actually determining salary, fringe benefits, work schedules, or work hours;
deciding which employees will be hired or terminated;
deciding how employees will be disciplined;
instructing employees how to perform their work;
issuing employee performance appraisals; and
assigning employees their individual work schedules, positions, and tasks.
An entity does not exercise substantial direct and immediate control over an essential term or condition of employment if, among other things, it merely enters into a cost-plus contract with an employer, permits an employer to participate in its benefit plans, establishes operating hours, sets minimal hiring or performance standards, expresses a negative opinion of another employer’s employee, provides limited and routine instructions on task completion, or describes the work to be performed on a project.
Further, while indirect or contractually reserved yet never exercised control is no longer dispositive of joint employment under the final rule, such a finding can still be relevant evidence of direct control. For example, an entity’s control over grievance adjustments or drug or alcohol testing may be probative of and demonstrate one entity’s direct and immediate control over discipline and supervision at a purportedly joint or related entity.
Finally, the NLRB’s final rule is intended to apply to a wide range of industries and business relationships and does not address any particular industry or type of business relationship. Joint employer status under the NLRB thus must be determined based on the totality of the relevant facts of each particular employment setting. Accordingly, similar to the DOL’s final rule, certain industries and business relationships are not more or less likely to give rise to joint employer status under the NLRB’s final rule. For example, as between franchisors and franchisees, the NLRB explicitly “decline[s] to put [its] thumb on the scale.”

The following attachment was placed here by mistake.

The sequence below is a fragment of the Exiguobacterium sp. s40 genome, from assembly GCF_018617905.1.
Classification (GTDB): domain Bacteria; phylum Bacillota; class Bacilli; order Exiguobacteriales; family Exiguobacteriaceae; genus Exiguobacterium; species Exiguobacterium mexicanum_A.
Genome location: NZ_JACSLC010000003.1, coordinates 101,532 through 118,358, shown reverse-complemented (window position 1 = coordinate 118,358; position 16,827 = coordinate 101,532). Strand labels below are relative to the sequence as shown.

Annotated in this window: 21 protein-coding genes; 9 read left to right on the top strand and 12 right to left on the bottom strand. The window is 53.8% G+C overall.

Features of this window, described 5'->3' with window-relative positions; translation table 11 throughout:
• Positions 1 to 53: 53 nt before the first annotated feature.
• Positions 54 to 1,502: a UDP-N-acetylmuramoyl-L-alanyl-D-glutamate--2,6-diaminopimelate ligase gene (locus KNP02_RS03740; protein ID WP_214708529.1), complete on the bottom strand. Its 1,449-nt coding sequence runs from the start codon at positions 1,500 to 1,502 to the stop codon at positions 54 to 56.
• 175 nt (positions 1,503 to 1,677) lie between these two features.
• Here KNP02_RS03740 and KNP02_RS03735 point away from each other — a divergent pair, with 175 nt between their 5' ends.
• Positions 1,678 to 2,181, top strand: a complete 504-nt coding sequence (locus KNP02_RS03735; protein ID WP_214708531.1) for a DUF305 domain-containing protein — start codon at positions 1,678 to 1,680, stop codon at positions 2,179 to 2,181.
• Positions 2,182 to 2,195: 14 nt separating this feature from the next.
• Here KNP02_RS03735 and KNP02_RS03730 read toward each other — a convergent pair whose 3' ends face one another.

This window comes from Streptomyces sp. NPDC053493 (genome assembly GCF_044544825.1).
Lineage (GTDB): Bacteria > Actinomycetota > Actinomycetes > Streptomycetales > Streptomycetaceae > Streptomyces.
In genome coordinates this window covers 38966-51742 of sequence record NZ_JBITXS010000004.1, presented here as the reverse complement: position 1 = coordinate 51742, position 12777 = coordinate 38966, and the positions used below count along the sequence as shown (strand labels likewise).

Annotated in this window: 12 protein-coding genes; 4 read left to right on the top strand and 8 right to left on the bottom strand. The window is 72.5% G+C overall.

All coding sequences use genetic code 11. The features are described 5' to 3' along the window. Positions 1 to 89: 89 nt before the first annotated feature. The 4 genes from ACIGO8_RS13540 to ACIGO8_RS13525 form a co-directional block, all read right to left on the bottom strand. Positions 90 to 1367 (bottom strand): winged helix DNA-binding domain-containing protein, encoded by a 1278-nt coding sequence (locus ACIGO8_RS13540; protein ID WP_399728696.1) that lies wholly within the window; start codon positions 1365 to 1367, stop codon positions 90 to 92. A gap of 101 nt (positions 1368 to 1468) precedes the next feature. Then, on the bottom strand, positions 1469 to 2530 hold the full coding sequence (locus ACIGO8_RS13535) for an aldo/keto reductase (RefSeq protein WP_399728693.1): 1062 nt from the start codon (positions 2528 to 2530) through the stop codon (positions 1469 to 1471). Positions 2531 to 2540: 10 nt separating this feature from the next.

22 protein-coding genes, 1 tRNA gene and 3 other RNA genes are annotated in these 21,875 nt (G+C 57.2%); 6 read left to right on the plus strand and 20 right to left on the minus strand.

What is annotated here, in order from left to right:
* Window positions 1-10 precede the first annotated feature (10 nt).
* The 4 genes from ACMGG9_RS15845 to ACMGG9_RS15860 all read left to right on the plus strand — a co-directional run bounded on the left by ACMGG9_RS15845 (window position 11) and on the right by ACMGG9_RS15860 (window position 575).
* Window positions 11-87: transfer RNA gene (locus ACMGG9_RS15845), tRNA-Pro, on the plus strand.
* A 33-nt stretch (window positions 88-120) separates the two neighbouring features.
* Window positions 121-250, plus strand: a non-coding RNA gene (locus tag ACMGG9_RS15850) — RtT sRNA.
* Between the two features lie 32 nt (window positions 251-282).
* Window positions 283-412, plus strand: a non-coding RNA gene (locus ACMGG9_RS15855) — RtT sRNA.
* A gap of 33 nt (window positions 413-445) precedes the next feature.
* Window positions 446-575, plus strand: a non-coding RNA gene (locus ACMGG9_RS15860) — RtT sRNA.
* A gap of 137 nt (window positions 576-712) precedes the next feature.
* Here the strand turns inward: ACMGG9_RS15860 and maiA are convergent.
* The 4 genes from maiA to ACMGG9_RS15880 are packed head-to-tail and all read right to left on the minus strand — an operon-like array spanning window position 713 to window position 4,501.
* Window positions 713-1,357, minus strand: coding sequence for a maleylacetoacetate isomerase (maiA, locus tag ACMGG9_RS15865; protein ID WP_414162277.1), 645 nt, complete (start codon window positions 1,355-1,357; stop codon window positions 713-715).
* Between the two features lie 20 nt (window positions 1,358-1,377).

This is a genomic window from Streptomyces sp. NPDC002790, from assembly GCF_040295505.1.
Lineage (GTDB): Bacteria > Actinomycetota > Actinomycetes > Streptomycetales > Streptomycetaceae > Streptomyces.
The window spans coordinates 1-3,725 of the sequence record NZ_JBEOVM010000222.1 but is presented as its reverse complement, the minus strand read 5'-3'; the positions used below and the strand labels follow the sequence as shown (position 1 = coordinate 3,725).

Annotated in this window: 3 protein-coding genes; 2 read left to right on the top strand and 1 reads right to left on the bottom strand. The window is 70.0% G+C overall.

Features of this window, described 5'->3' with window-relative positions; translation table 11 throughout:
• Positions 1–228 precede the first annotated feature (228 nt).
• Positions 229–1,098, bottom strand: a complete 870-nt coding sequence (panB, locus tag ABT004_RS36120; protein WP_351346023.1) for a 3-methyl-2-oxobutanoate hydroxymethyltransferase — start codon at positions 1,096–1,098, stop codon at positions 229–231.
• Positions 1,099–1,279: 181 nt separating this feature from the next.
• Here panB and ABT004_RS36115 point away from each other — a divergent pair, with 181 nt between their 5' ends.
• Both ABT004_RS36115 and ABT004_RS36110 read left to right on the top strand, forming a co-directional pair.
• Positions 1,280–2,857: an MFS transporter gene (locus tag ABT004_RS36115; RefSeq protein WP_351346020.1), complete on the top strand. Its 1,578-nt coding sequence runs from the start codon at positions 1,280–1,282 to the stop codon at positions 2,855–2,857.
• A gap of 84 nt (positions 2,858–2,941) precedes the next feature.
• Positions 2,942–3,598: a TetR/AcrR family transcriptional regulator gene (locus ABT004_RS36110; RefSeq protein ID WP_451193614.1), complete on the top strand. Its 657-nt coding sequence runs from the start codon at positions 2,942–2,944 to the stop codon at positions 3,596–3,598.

Are These Agency “Final Rules” Really Final?
Although the NLRB’s final rule is not scheduled to go into effect until April 27, 2020, it likely will be challenged in the courts before that date, as opponents of the final rule have already raised concerns about the rulemaking process, criticizing the NLRB for using outside contractors to review public comments. Indeed, this rule, as well as the EEOC’s anticipated rule, may face legal challenges similar to the one recently asserted against the DOL’s joint employment rule, which is scheduled to take effect on March 16, 2020. On February 25, 2020, a coalition of Democratic state attorneys general from 17 states and the District of Colombia filed suit in the Southern District of New York, alleging that, among other things, the DOL’s joint employment rule violates the Administrative Procedure Act because the rule “contravenes the statutory text and remedial purpose of the Fair Labor Standards Act” and contradicts controlling U.S. Supreme Court authority interpreting the statute.
While the final rules may very well survive initial legal challenges like the one asserted by the state attorneys general against the DOL’s final rule, they are likely to face another wave of opposition from organized labor and pro-employee groups that will continue to test the boundaries of the final rules through the courts.
 See Kathleen D. Parker, Amy L. Groff & Jonathan R. Vaitl, Department of Labor Issues Final Rule to Clarify Joint Employer Standard, K&L GATES (Jan. 17, 2020), https://www.natlawreview.com/article/department-labor-issues-final-rule-to-clarify-joint-employer-standard.
 Browning-Ferris Industries of California, Inc. d/b/a BFI Newby Island Recyclery, 362 NLRB 1599, 1600 (2015) (“Browning-Ferris”), aff’d in part, rev’d in part & remanded, 911 F.3d 1195 (D.C. Cir. 2018).
 29 C.F.R. § 103.40 (emphasis added).